How Do You Mend a Broken Heart?
I wasn’t expecting it to happen. It was a sunny Sunday afternoon. I was running errands with my husband and we stopped to get sandwiches. The shop has grown in popularity over the past 6 years since it finally opened its flagship doors. The combination of delicious house-made traditional sourdough bread and pastries (+ sandwiches), as well as an incredible female baker, had the line steadily down the block on this Sunday afternoon. My mind trying to keep itself occupied while the urgent grumbles protested the long line on the sun-filled sidewalks of La Jolla. I thought of the crunchy baguettes inside resting peacefully in their wicker baskets. I wished I could devour one right there in the street. Crispy bread flakes like confetti exploding with every rip and tear. I thought of all those cafes in Paris with pigeons eagerly awaiting an opportunity to feast on those fallen crumbs. And that was it - with those few happy thoughts, the storm clouds rolled across my eyes. The sudden rush of water barely contained in the well of lashes and sunglasses.
Tilly. My niece passed away nearly 4 months ago mere days after her 4th birthday. I had dreamed of taking her to Paris. Of eating those crunchy baguettes with her sitting on the uneven cobbled streets of that painted city. Time was stolen from us. I was standing there mourning the memory that never was able to ink itself into our shared history.
I felt one hot tear escape and slide down into the sunshine that seemed so juxtaposed to the storm of emotion that had rolled in so quickly to my heart. I felt a vast emptiness and sorrow settle deep in my chest. I surreptitiously wiped the few watery rebels that had escaped captivity. The whole mental journey had lasted no more than 90 seconds. No one, not even my husband standing inches from me, had even noticed the melancholia that had passed over me. A skill honed from too many moments like this. Too many tiny mournings like stitches in the fabric of my grief.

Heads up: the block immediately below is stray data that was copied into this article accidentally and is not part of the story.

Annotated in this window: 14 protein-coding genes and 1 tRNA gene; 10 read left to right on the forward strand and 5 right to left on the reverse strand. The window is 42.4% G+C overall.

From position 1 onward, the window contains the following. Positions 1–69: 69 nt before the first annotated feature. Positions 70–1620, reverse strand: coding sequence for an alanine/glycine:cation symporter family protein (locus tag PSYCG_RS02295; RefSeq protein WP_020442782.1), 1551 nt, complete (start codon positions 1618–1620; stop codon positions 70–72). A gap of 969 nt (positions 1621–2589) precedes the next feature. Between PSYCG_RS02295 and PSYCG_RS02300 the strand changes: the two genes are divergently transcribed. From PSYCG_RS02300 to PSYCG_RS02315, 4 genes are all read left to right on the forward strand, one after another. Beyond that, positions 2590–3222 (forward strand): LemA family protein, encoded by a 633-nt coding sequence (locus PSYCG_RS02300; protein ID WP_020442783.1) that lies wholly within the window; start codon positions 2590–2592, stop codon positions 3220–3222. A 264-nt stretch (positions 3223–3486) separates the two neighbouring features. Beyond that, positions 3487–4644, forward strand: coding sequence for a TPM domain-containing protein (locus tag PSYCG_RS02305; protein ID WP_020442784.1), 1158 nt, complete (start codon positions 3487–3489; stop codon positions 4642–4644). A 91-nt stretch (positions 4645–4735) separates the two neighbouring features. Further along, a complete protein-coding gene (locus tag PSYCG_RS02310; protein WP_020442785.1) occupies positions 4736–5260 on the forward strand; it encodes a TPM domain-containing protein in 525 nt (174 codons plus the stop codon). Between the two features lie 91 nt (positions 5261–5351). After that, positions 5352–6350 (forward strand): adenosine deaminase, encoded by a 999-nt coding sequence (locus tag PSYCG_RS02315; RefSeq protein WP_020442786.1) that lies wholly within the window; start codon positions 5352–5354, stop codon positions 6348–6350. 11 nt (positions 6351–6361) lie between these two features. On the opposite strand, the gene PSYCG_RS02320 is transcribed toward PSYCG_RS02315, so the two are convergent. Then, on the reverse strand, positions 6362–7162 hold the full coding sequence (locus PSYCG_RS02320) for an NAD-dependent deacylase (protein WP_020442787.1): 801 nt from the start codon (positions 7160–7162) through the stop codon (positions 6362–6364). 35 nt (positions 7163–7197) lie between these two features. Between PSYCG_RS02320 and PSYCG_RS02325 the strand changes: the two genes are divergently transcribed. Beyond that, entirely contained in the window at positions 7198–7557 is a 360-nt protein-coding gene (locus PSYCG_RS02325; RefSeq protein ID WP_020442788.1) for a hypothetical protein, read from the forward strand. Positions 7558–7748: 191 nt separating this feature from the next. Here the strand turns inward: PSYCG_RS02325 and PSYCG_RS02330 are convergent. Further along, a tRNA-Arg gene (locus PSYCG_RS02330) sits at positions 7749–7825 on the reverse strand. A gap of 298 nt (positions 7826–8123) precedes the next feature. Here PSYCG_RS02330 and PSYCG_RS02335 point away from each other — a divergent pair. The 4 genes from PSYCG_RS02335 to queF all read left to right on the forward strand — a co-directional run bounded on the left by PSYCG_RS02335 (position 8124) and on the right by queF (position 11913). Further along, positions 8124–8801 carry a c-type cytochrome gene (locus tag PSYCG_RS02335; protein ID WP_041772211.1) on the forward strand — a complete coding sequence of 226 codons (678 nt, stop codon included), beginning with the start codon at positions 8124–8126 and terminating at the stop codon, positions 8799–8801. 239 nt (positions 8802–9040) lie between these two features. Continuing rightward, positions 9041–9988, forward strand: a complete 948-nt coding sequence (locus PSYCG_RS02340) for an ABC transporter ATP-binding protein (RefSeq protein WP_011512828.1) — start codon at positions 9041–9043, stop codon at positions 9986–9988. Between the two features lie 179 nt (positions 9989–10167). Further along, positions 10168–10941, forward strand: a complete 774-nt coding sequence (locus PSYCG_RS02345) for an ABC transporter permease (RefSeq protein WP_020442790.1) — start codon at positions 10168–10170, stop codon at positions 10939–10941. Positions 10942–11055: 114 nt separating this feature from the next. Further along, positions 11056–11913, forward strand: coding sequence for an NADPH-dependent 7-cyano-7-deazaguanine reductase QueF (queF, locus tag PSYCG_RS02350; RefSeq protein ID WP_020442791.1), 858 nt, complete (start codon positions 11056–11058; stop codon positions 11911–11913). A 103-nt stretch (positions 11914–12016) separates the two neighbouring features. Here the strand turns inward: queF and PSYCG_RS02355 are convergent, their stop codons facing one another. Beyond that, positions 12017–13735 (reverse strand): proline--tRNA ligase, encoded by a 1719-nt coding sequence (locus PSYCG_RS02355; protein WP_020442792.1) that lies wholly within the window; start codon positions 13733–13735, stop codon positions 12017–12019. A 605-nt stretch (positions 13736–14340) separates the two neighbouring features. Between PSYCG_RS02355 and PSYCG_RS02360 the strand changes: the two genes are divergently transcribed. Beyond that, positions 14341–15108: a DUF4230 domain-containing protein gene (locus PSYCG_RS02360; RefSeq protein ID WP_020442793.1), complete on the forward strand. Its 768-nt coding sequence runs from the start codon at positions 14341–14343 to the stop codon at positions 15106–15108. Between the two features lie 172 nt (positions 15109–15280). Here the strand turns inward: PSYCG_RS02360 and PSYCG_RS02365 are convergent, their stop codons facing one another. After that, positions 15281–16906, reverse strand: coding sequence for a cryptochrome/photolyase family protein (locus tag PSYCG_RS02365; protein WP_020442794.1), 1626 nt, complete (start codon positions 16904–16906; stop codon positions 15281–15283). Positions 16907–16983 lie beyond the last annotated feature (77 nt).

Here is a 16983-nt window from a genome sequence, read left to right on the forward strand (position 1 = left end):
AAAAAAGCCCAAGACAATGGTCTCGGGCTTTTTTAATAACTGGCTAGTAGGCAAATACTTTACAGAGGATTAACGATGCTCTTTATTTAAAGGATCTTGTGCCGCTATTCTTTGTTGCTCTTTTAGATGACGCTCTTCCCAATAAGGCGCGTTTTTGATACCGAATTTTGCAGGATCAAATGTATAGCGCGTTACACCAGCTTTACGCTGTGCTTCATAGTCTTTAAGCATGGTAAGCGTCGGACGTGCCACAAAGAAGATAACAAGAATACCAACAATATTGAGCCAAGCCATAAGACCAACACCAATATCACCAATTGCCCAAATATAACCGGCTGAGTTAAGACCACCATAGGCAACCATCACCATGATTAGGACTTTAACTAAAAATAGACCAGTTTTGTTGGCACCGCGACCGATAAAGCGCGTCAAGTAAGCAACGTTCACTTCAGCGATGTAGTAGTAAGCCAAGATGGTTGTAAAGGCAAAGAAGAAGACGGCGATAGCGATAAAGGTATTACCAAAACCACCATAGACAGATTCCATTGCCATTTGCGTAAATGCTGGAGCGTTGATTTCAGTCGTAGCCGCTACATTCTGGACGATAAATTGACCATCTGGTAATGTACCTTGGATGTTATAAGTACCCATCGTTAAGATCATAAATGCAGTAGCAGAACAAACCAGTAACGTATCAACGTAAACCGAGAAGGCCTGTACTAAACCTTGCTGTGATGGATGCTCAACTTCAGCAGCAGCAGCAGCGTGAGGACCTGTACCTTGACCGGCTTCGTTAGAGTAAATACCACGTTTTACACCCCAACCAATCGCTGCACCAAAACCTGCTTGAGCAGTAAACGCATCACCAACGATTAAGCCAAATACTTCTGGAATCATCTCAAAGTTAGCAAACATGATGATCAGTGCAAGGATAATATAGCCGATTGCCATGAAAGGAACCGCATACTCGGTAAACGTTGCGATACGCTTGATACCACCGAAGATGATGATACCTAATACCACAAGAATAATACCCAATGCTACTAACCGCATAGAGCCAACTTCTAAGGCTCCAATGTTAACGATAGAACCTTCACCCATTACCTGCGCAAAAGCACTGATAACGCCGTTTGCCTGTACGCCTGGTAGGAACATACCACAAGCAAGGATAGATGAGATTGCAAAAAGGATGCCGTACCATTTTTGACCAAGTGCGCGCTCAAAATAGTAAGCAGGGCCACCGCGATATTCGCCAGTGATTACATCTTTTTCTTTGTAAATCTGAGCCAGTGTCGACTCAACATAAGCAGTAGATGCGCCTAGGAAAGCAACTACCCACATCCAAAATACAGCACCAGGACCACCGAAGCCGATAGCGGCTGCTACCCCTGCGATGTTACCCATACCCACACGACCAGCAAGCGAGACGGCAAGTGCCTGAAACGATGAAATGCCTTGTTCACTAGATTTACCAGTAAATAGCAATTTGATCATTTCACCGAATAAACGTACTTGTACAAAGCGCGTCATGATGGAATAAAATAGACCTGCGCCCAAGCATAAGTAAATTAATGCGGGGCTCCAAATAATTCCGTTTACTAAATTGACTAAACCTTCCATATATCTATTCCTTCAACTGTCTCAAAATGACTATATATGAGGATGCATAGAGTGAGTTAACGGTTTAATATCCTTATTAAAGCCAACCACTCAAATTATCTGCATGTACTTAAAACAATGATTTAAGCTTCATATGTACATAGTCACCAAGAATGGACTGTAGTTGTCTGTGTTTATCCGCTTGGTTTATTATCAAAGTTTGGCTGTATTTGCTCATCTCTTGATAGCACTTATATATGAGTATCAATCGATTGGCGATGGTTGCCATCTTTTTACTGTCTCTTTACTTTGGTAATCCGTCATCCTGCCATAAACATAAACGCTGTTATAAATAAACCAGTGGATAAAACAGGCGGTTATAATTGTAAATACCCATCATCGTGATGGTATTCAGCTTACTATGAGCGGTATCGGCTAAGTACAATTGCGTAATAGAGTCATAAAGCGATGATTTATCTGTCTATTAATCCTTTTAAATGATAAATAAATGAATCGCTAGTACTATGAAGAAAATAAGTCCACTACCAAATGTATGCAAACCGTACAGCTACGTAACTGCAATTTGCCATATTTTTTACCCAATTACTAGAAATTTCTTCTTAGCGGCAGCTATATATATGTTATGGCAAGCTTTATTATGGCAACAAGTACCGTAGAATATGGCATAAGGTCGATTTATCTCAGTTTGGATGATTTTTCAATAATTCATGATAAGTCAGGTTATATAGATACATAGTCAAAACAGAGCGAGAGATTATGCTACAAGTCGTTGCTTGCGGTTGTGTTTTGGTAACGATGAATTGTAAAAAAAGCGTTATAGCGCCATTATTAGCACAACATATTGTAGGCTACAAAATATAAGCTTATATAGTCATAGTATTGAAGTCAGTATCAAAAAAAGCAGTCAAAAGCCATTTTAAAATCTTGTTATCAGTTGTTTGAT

Grief is a bitch. It can hit you anytime with little more than breadcrumbs to lead you to its source. Later that day my sister Aubrey, Tilly’s mom, and I spoke about our grief. We do this often and usually over text as it is sometimes easier than the odd comfort and emotion in our voices can seem overwhelming. Aubrey, ever the wise older sister even in grief, shared her respite. Kintsugi or Kintsukuroi is the Japanese art of repairing broken pottery by mending the broken pieces with gold. The breaks are gilded and celebrated as part of the object's history. Battle scars of the life lived are not disguised but gilded in homage and celebration. Kintsukuroi translates directly to “golden repair”. Beauty is found in the repairing of the shattered pieces. It is, in the truest sense of the word, an art.
I recently wrote an article, Pennies from Heaven, in which I discussed the monikers that keep Tilly’s memory alive to me every day. Flamingos, ladybugs, and rainbows. These symbols of the love that simultaneously breaks me and the golden glue that puts me back together. They are the golden lacquer that tries to make something beautiful from these broken pieces.
We won’t always have Paris but I will always have her. I will remember watching her wonder at the beautiful notes that escaped from the guitar chords the first time she plucked them. I will remember the 30-minute episode of putting on her first outfit in the NICU. A feat that required two aunties, one nurse, and of course mama. I will remember watching her fight and win until the end. I hope those are the golden pieces that will glisten in the cracks of my heart.
So to answer the question - how do you mend a broken heart - maybe the answer is - with gold.